Macro Monday: Cantareus apertus

A lucky encounter with a juvenile Cantareus apertus, also known as the green snail. Native of the Mediterranean and North Africa, these snails spend most of their life underground, but emerge after rain. Subadults like this one have a yellowish-green shell and body, which will darken with time: as adults they are almost black fleshed and have uniformely brown shells.

In spite of their small size (about 2,5-3 cm in diameter), these snails are highly prized for culinary purposes, especially in southern Italian peninsula of Salento, where they are known as municeddhi, municedde or moniceddi. (They are said to be far superior to other edible snails, even Helix pomatia)

 

 

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Little crawlers grow up

Six-week old Cornu aspersum (a.k.a Cantareus aspersus or Helix aspersa), the common garden snail. Born transparent, they began developping shell pigmentation after a couple of weeks, starting with the bands. The final pattern of their shells however won’t be certain until they have fully grown: until then the bands continue evolving as the shell grows and may become thicker or thinner, darker or lighter, and adjacent bands may merge into a single, broader one while others may simply fade and disappear. As such, even if apparently all juveniles developped five bands at first, adults may have less.

Their bodies are still light coloured: body pigmentation will take a few months to become apparent, starting with their head and dorsal stripe.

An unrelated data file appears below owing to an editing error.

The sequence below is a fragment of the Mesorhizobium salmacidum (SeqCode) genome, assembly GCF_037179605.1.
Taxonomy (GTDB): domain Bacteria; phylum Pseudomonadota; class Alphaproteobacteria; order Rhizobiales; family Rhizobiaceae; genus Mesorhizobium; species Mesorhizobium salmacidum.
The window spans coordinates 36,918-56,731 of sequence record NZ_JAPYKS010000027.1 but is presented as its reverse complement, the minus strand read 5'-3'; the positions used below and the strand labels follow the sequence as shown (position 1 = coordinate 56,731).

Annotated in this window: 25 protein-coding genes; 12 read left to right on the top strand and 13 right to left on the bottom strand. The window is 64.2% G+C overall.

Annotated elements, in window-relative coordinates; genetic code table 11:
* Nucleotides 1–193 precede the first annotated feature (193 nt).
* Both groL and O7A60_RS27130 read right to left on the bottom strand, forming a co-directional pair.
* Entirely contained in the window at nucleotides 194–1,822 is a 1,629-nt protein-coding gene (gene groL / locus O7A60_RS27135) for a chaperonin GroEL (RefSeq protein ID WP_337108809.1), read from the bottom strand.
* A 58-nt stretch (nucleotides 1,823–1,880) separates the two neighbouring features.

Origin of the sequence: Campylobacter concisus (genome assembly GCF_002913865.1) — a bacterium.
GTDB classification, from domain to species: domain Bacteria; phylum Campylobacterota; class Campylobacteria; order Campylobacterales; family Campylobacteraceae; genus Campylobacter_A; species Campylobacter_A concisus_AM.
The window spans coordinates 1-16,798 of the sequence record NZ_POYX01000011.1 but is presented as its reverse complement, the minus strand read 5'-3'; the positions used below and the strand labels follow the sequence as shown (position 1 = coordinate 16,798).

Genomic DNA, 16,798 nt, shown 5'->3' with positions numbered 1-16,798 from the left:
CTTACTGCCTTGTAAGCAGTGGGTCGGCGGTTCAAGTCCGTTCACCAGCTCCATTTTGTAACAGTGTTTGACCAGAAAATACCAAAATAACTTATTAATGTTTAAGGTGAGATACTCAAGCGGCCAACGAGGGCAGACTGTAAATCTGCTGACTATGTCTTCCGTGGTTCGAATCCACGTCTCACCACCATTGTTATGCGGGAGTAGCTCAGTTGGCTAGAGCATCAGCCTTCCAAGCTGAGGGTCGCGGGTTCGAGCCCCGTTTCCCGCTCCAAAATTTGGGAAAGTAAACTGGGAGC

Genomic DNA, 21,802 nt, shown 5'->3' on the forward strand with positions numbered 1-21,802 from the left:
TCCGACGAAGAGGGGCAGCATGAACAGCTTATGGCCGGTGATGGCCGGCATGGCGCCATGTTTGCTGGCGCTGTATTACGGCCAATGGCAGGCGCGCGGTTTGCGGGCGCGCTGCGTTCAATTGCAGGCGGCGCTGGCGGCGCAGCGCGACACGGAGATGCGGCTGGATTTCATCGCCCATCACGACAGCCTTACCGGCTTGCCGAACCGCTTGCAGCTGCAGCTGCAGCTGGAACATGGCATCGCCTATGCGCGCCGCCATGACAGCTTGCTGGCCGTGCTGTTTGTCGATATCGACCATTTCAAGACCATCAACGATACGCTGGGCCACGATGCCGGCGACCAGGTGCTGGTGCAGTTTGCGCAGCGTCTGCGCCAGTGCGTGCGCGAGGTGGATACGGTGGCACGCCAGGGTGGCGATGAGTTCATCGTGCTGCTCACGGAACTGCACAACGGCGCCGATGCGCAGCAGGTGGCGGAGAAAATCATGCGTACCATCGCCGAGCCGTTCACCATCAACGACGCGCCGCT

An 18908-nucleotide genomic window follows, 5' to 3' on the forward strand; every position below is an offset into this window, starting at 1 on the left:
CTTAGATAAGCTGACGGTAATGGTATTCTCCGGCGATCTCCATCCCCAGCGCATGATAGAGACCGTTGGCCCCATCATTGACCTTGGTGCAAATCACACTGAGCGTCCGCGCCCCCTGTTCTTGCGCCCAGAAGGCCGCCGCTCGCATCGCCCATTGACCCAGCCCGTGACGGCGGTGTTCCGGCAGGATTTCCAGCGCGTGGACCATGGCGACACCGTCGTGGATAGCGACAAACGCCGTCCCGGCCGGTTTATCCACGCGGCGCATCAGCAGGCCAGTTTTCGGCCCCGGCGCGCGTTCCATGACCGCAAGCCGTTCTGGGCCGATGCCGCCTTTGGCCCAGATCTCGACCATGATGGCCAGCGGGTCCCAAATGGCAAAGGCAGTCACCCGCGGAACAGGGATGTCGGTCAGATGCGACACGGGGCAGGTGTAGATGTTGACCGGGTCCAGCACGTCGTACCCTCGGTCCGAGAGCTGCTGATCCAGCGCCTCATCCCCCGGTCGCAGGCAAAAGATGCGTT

Eaters of the dead

Crawling in a wood in broad daylight, two Arion slugs approach a lucky meal: a dead conspecific. Many snails and slugs are saprophagic, i.e. feed on decaying matter and dead animals. And some of them, like Arion slugs, won’t hesitate to eat dead snails or slugs of their own kind.

Cannibalism in some form or another is not infrequent among gastropods: several snails (including Pomacea bridgesii and other common aquarium snails) will feed on the remains of dead conspecifics, and sibling cannibalism has been observed among hatchlings (e.g. newborns of the common garden snail, Cornu aspersum, will sometimes eat the other eggs that haven’t hatched yet). Few species, however, hunt live individuals of their same species: Schizoglossa novoseelandica being an example. By contrast, despite being known as “cannibal snail”, Euglandina rosea (rosy wolfsnail) will rarely prey upon individuals of the same species.

GLOSSARY

Intraspecific predation: from Latin intra “within”, predation within the same species = cannibalism
Adelphophagy: from Ancient Greek ἀδελφός (adelphos) "brother" & φάγος (phagos) "eater" = sibling cannibalism

Literature:

Keeping snails as pets: how to set up a simple terrarium

You just found a little snail in your garden (or was it your salad, maybe?), and despite its slime and all, you actually think it’s a cute critter. So cute that the idea the resident gardener (spouse, parent, neighbour…) wouldn’t think twice about killing it makes you feel sorry for it and you decide to take it home for safety.